2. Consciously-directed Movement engages increased awareness of goal-oriented movement and the kinaesthetic sense. The focus of attention may include: the quality of movement, the internal felt sense, time and spatial orientation, as well as thoughts, emotions, images, or memories. Acquiring a new skill, such as learning to drive requires consciously-directed movement. When moving consciously, the sense of “I” intentionally observes, directs, repeats, or alters experience.
Exercise: Raise your arms up, then down with conscious awareness of your movements. Repeat.
3. Creative Movement expands movement possibilities. Using the body as an instrument, we can explore different ways to move, the use of space, rhythms, emotional expression, story telling and interpersonal relationships. When moving creatively, the sense of “I” intentionally creates and explores the experience of movement.
Exercise: Explore creative ways to raise your arms up and down.
4. Free Flow Movement is a type of creative movement in which the body moves freely in a fluid motion. Moving in this way, the body seems to take on a life of its own. Free flow movement may at times be confused with Intuitive Life Movement. Free flow movement can help to free up habitual patterns of movement and thought.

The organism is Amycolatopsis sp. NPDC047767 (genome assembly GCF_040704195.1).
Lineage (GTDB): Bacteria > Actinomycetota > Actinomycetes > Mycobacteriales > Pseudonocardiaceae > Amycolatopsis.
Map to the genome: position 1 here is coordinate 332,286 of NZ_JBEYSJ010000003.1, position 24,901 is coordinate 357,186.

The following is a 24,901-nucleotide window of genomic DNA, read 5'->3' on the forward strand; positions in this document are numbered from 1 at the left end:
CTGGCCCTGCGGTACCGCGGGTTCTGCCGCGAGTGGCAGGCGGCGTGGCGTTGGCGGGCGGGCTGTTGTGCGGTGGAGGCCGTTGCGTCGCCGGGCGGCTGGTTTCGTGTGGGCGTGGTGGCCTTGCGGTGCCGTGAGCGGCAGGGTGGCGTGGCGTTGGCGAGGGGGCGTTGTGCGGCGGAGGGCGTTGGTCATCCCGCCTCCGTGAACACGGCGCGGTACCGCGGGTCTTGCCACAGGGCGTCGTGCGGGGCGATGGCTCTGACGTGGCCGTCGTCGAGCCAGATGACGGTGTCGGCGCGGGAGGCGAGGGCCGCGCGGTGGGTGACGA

Exercise: Explore raising your arms up and down with free flowing movements.
5. Intuitive Life Movement brings us into alignment with our own life force directly through the body. Intuitive Life Movements are accessed through subtle, non-directed, internal physical cues such as sensations, impulses, tension, breath, images, or currents of energy. Mindfully scanning our body repeatedly, we allow these inner cues to guide us with effortless precision. Each experience is unique, but typically includes an unwinding of physical or emotional constrictions and an inner stillness. Intuitive Life Movement can be accessed with or without an “intention.” In Intuitive Life Movement, the sense of “I” is not only the doer but also the receiver and the witness.
Exercise: Let your arms hang in a relaxed way. Notice where the very first impulse is in your body to raise your arm. Repeat, finding the first, second, third impulses, etc. and allow the impulses to move you effortlessly. (Note: the impulse may occur anywhere, such as the heart, back, belly, toe, breath, etc. There may also be an absence of impulse).